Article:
procedure TestUtil.TestDefaultDictionaryGetDefaultResponse;
var
    dd : TDefaultDictonary<integer, string>;

begin
    dd := TDefaultDictonary<integer, string>.Create('Default response');
    checkEquals('Default response', dd.GetDefaultValue);

    dd.Free;
end;

procedure TestUtil.TestDefaultDictionaryExistingKey;
var
    dd : TDefaultDictonary<integer, string>;
    outVal : string;
    isKeyFound : boolean;

begin
    dd := TDefaultDictonary<integer, string>.Create('Default response');
    dd.Add(1, 'My one');

    checkEquals(1, dd.Count,
        'One element as count');

    isKeyFound := dd.TryGetValue(1, outVal);
    check(isKeyFound,
        'Key not found by TryGetValue');

    checkEquals('My one', outVal,
        'Value given by TryGetValue');  

    checkEquals('My one', dd[1],
        'Value given by indexing as array');

    dd.Free;
end;


procedure TestUtil.TestDefaultDictionaryNotExistingKey;
var
    dd : TDefaultDictonary<integer, string>;
    outVal : string;
    isKeyFound : boolean;

begin
    dd := TDefaultDictonary<integer, string>.Create('Default response');
    dd.Add(1, 'one');

    isKeyFound := dd.TryGetValue(2, outVal);
    check(not isKeyFound,
        'Key should not be found by TryGetValue');

    checkEquals('Default response', outVal,
        'Default Value given by TryGetValue');

    checkEquals('Default response', dd.GetValueOf(2),
        'Default Value given by indexing as array');

    //
    // It is possible to oveload the indexer operator?
    // Please review or delete me !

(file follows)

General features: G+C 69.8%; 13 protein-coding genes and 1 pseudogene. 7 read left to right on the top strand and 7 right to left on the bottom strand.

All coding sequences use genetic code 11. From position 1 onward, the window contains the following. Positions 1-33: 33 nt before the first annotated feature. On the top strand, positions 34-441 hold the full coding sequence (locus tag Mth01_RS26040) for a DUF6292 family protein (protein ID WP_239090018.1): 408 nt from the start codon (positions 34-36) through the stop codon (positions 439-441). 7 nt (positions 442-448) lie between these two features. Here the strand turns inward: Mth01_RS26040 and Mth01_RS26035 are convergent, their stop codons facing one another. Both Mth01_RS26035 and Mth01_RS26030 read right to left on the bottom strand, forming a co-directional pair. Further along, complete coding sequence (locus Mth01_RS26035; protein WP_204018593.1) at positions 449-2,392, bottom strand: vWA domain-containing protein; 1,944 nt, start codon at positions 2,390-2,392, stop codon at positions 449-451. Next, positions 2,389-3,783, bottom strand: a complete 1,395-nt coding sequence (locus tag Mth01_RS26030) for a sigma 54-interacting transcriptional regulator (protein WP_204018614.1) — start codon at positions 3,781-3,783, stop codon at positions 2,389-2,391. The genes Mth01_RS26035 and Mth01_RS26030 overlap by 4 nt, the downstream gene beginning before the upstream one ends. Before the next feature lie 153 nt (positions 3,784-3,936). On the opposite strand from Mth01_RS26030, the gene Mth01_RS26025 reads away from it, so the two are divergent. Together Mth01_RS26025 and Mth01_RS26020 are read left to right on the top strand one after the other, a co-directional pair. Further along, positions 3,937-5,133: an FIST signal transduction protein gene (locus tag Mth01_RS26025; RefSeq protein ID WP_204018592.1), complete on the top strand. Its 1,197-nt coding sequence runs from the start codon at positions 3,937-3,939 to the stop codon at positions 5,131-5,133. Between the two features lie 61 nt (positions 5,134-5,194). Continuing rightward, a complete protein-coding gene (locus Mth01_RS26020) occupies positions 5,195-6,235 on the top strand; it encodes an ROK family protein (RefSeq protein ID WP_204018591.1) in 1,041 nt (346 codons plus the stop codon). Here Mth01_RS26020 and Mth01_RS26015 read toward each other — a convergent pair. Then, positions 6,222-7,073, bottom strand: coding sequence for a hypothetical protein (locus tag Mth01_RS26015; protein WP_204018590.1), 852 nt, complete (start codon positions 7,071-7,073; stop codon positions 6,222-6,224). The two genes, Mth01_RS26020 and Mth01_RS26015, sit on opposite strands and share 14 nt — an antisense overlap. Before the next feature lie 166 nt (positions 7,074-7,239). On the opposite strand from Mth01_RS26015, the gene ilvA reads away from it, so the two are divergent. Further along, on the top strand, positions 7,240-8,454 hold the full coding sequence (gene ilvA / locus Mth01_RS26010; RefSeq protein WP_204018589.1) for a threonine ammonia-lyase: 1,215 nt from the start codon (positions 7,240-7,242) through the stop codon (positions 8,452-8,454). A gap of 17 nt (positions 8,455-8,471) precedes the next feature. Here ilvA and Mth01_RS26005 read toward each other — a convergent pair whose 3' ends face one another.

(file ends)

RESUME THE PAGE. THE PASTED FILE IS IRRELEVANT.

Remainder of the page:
//
    //checkEquals('Default response', dd[2],
    //        'Value given by indexing as array');
    //

    dd.Free;
end;


initialization
    RegisterTest(TestUtil.Suite);
end.

That’s far from being complete. I would like to have the indexer operator working also (see the last test). It is that possible? What should be also implemented?

Does this implementation leaks M_DefaultValue (I'm new to Delphi). I can't do something M_DefaultValue.Free in the destructor (is not so flexible due the constructor constrain) What can be done here?

Thanks in advance,

Francis

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2 Answers 2

Before writing all this code yourself, you might want to look at the generic classes in the DeHL library.

It supports this:

Type Support concept that defines a set of default "support classes" for each built-in Delphi types (used as defaults in collections). Custom "type support" classes can be registered for your custom data types.

--jeroen

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I expect that's something different: default comparers and the like, not a default value returned from a dictionary in case of "key not present". –  Barry Kelly Oct 24 '10 at 0:15

The main problem is GetItem is not virtual in TDictionary<>. This can be solved by just adding

 property Items[const Key: K]: V read GetValueOf write SetItem; default;

to your class.

Btw, destructors should be overriden, not reintroduced so when you store it in a variable defined as higher hierarchy class it calls the right destructor. That's just a best practice, but in this specific case Items[] wouldn't work as you want if you did that.

God bless you.